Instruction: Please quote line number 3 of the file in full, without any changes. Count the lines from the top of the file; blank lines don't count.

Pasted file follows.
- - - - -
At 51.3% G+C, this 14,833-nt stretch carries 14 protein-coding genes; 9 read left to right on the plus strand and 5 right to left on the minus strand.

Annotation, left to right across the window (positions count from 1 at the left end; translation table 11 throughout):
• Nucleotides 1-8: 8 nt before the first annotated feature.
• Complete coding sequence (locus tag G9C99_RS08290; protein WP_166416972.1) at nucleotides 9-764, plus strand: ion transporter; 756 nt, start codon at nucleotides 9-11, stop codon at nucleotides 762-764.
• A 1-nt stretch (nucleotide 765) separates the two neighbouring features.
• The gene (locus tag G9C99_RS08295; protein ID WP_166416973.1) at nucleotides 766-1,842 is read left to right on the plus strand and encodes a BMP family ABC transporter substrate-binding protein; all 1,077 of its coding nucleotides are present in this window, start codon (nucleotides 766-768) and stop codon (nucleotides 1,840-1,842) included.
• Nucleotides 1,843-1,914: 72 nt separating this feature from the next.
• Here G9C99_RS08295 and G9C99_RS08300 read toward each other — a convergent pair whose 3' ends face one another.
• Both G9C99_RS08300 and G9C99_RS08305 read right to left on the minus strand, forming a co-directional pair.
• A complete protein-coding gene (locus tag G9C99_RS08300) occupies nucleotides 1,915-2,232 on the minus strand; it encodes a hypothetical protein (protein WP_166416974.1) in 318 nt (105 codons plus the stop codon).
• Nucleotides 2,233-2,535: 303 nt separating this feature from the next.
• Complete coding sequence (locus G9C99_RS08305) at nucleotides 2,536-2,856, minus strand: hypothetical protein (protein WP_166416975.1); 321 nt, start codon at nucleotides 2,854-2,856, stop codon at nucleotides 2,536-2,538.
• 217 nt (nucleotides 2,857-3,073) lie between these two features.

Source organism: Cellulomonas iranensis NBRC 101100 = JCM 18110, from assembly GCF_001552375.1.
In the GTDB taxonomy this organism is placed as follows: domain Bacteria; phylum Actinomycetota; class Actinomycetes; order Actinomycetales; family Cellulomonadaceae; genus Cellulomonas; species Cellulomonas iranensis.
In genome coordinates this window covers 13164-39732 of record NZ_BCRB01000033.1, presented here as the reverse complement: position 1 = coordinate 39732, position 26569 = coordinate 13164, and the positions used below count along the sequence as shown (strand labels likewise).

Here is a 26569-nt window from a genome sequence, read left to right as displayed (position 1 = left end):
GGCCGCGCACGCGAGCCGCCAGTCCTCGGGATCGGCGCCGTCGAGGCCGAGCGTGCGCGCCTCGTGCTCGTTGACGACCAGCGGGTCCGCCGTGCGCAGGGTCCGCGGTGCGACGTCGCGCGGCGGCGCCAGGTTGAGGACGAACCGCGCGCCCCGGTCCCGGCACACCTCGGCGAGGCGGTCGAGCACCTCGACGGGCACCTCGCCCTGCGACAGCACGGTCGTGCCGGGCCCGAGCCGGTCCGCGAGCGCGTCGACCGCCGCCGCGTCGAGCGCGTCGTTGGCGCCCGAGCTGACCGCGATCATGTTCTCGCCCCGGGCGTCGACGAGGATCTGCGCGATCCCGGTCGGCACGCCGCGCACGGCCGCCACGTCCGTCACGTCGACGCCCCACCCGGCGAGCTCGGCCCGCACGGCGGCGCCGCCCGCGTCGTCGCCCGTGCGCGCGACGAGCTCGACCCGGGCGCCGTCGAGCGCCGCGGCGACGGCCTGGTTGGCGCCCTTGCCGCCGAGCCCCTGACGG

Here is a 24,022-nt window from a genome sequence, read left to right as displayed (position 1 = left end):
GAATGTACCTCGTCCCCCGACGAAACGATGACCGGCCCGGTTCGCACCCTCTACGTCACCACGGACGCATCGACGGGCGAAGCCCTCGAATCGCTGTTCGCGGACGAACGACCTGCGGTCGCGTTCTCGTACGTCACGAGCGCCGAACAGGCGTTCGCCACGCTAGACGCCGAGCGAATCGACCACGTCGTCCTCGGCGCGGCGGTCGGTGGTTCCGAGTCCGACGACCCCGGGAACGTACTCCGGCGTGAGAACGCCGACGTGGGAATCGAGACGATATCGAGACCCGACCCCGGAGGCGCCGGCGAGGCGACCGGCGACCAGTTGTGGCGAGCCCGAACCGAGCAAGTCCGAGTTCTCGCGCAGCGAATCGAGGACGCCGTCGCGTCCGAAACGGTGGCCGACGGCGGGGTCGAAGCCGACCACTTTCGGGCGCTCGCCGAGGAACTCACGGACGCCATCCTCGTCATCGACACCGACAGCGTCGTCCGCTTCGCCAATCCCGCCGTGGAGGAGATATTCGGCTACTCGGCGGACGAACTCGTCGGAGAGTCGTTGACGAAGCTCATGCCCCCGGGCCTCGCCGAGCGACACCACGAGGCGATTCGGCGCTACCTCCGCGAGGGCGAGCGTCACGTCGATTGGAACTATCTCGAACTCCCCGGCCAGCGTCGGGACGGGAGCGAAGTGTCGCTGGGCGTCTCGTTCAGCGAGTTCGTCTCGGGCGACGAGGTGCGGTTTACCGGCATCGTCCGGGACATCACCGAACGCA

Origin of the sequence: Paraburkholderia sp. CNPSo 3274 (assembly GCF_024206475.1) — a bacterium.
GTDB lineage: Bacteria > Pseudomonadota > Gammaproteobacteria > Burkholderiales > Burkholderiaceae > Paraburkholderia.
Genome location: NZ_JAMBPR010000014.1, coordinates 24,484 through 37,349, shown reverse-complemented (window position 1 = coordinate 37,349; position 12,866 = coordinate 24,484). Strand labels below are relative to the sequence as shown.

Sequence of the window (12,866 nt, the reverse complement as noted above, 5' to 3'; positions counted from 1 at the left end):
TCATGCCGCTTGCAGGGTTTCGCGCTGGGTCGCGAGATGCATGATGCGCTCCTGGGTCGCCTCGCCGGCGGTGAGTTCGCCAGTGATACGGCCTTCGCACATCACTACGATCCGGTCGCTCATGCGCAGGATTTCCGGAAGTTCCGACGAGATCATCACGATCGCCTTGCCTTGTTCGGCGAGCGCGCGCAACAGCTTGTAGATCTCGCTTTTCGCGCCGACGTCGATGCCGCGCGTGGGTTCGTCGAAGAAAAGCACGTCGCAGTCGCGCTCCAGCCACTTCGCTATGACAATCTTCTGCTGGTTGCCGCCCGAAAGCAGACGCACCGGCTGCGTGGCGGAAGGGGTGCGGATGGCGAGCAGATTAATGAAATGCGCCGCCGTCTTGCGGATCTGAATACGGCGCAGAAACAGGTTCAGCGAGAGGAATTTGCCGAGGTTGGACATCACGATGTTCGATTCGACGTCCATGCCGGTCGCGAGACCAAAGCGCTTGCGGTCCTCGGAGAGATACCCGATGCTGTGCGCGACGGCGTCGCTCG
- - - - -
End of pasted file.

• Nucleotides 1-8: 8 nt before the first annotated feature.